Consumers still charged after credit card disputes over COVID-19 cancellations

VIDEO: Consumers still charged after credit card disputes over COVID-19 cancellations

Sandy Canfield felt double crossed by her credit card company after a major concert was cancelled twice.

“I expect people to hold up their end,” Canfield said.

She understood why Covid cancelled a Cher concert in March and shut down the rescheduled date next month.

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What she can’t understand is how StubHub kept her ticket money, nearly $600. Then MasterCard failed to protect her.

“I’m more shocked at my Capital One credit card, twice,” Canfield said.

She asked Capital One for a charge back, to remove the ticket fee for a concert that she fears will never happen and with health issues, she said it’s a concert she could never attend.

“There was no concert, so you expected to have that charge removed?” Todd Ulrich asked.

“Absolutely,” Canfield replied.

“As a dispute?” Ulrich asked.

“Absolutely,” she said.

Credit card customers relied on that protection, until the pandemic.

Action 9 has handled a few hundred complaints from consumers about cancelled cruises, flights and concerts. Many customers turned to credit card disputes with mixed results.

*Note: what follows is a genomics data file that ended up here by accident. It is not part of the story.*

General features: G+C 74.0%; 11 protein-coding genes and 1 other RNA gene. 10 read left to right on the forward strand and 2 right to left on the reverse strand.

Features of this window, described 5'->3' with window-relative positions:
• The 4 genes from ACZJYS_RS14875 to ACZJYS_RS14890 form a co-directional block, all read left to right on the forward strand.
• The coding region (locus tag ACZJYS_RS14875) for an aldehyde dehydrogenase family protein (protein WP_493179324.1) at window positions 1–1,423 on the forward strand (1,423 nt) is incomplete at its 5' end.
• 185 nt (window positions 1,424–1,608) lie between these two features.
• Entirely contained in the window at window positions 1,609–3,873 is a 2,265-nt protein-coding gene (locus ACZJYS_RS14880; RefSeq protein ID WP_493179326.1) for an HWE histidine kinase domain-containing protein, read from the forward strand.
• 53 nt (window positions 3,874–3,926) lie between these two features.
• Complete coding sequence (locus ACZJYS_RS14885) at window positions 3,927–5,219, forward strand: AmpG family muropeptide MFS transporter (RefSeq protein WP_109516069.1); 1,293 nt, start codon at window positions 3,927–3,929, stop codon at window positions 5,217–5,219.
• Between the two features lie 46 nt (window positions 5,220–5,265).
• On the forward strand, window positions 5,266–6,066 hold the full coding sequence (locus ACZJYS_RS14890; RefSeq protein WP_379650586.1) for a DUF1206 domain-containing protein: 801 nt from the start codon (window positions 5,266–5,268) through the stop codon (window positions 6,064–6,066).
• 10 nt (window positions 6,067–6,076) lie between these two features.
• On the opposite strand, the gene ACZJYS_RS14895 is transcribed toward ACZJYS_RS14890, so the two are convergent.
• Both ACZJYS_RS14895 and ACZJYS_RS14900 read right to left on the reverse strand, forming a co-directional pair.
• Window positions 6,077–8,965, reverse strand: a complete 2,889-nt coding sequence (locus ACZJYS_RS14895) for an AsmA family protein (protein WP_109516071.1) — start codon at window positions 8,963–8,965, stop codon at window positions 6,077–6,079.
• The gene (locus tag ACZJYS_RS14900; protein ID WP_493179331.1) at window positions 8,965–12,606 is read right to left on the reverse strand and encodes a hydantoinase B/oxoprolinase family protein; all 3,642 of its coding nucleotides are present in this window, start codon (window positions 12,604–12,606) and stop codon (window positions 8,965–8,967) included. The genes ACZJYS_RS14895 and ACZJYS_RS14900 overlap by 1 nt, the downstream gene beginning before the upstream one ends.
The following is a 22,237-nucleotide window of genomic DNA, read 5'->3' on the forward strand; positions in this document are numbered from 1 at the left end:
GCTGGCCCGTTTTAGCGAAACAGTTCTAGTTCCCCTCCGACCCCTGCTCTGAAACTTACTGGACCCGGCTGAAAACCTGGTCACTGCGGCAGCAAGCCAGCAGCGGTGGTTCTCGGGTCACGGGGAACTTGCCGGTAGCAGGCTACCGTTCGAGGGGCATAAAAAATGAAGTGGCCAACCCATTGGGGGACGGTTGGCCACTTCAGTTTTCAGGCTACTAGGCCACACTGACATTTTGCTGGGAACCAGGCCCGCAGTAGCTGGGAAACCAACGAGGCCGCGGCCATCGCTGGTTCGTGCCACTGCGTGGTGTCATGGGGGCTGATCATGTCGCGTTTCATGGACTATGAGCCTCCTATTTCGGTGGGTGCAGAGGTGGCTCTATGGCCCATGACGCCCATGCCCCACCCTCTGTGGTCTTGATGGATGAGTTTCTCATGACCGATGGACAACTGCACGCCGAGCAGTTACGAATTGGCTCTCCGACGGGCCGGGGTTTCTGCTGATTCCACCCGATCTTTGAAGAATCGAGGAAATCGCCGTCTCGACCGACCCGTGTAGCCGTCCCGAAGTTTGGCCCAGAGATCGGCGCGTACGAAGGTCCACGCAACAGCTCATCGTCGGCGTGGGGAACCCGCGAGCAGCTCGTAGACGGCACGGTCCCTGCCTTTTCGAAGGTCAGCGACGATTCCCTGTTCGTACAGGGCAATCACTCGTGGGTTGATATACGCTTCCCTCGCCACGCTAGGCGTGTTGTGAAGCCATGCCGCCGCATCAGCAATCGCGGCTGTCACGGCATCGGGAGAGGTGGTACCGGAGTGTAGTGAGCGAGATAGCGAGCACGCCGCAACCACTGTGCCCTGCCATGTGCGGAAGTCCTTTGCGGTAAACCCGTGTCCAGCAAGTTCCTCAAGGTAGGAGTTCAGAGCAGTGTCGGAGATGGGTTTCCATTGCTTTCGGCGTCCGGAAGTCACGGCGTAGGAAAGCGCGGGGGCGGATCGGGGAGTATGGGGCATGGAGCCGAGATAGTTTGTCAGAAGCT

Consumers contacted Ulrich after their chargebacks were denied, even though they didn’t get what they paid for.

“A lot of consumers are really upset about it,” said Ted Rossman with creditcards.com.

He says the unprecedented wave of Covid cancellations have overwhelmed the system.

But says consumers should continue filing disputes, should appeal any denials, and have more than the traditional 60 days from purchase to make their case.

“The good news is you have time after the event was cancelled. You have 60 to 120 days after the missed trip to file the charge back,” Rossman said.

Ulrich contacted Capital One. The company says it’s monitoring Canfield’s account to see if accommodations are possible.

Canfield is sending a formal appeal too.

“I think the credit card company really let me down,” Canfield said.

If your appeal fails, consider contacting the Consumer Financial Protection Bureau. It handles credit card disputes. You can file your complaint on its website and spare no details, with dates and all your documentation.

Capital One’s response:

We reviewed our call logs, and the agent communicated the following: “We are closely monitoring the Coronavirus situation. If it continues to impact your ability to make your next minimum payment, please contact us before your next payment is due and we will review your account again to determine whether additional accommodations are available.”

Also, after double-checking all dialer call records, the last attempt made to call (the customer) was on 6/29.